The Food and Drug Administration today approved the second in a new class of AIDS drugs called protease inhibitors. Ritonavir, the new drug, received full approval for use alone or in combination with nucleoside analogue medications, such as AZT, in people with advanced HIV disease. Ritonavir also received accelerated approval for less advanced HIV disease. FDA approved the drug about two months after receiving its application for its marketing.
Even as we celebrate this milestone, we must recommit ourselves to President Clinton's goal of finding a cure," said HHS Secretary Donna E. Shalala. "We must also face the new challenge of providing life-prolonging medications to all who need them."
The review of ritonavir is the fastest approval of any AIDS drug so far -- 72 days," said Commissioner of Food and Drugs David A. Kessler, MD. "This drug provides real hope for patients with AIDS. Patients will live longer."
FDA based its approval for ritonavir on data showing that the drug not only improves laboratory markers, such as CD4 counts and viral load, but that it can reduce disease progression and mortality in people with advanced HIV disease.
Both protease inhibitors and nucleoside analogues chemically inhibit HIV development, although at different points in the replication process. FDA approved the first nucleoside analogue, AZT, in 1987 and the first protease inhibitor, saquinavir, in December 1995.
In clinical studies, ritonavir was studied alone and in combination with nucleoside analogues in HIV-infected people in various stages of disease. Each of these trials monitored changes in participants' CD4 cell counts, an indication of immune system strength and viral load, a measure of the amount of virus that can be detected in the bloodstream.
The largest of the studies also examined mortality rates in advanced HIV patients. The cumulative mortality rate among ritonavir participants was approximately 40 percent of that seen in the placebo-controlled participants, and ritonavir participants also experienced a 50 percent greater reduction in disease progression during the six months of the study.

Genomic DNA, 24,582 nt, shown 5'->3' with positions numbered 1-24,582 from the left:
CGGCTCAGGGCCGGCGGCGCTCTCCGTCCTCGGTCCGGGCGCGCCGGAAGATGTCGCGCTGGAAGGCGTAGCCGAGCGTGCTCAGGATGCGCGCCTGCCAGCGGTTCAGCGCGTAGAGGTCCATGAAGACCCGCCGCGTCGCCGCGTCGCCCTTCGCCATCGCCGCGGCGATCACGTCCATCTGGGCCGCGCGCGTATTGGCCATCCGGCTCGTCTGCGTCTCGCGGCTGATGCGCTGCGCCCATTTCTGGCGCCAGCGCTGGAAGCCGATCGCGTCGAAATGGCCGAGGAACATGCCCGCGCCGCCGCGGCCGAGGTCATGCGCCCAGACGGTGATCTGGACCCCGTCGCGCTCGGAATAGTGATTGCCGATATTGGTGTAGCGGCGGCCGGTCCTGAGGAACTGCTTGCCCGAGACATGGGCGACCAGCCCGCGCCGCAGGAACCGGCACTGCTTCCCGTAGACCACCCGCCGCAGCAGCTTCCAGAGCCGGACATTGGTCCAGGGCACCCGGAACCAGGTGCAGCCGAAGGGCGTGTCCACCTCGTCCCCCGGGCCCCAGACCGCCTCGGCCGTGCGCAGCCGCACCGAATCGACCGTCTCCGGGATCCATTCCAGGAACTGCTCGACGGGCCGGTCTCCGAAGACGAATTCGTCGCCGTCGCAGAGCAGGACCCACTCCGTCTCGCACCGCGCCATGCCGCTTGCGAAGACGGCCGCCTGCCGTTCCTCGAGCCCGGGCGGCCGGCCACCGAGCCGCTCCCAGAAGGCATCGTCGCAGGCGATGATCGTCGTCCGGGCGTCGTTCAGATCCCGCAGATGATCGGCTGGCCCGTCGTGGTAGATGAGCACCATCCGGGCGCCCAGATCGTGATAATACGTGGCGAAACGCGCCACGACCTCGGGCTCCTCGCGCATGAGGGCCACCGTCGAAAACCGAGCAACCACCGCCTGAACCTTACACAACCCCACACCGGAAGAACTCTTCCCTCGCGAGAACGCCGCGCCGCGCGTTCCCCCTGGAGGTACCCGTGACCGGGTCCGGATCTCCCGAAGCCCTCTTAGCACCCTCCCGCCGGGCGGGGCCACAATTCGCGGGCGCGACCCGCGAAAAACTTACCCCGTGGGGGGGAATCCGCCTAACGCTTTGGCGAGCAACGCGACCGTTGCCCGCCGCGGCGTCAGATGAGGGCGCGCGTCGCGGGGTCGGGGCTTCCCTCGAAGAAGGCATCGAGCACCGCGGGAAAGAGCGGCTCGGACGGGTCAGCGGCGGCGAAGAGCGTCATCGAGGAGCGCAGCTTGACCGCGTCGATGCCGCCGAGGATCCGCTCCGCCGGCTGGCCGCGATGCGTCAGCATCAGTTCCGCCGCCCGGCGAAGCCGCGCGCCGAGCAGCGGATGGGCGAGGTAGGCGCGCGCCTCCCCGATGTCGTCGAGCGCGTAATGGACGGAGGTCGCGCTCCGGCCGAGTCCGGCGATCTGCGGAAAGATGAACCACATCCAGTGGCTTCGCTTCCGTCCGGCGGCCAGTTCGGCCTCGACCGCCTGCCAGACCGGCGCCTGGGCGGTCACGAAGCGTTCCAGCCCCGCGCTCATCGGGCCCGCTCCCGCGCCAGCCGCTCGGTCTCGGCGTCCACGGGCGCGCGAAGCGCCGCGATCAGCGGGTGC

Another study compared patient groups on ritonavir alone, ritonavir in combination with AZT, and AZT alone. Those in the groups taking ritonavir experienced a marked increase in their CD4 cell counts and a significant decrease in their viral load.
A third noncomparative study assigned 32 HIV-infected individuals to receive a triple combination of ritonavir plus AZT and ddC. Again, the result showed marked increases in CD4 counts and significant decreases in viral load.
For patients with less advanced HIV disease, none of these studies included clinical endpoints. Accelerated approval for ritonavir in this patient population requires that longer-term data be collected.
Accelerated approval is a regulatory mechanism under which FDA bases early marketing approval for a product on laboratory markers such as CD4 cell counts until information about clinical endpoints such as disease progression or mortality is available.
Adverse events associated with ritonavir treatment included diarrhea, nausea, vomiting, weakness, tingling, liver inflammation, elevation of lipid levels and taste disturbance. FDA has worked with the drug manufacturer to assure that potentially severe drug interactions with ritonavir are clearly highlighted in the package label and that patient education materials are made available to patients.
Abbott Laboratories is marketing ritonavir under the trade name Norvir.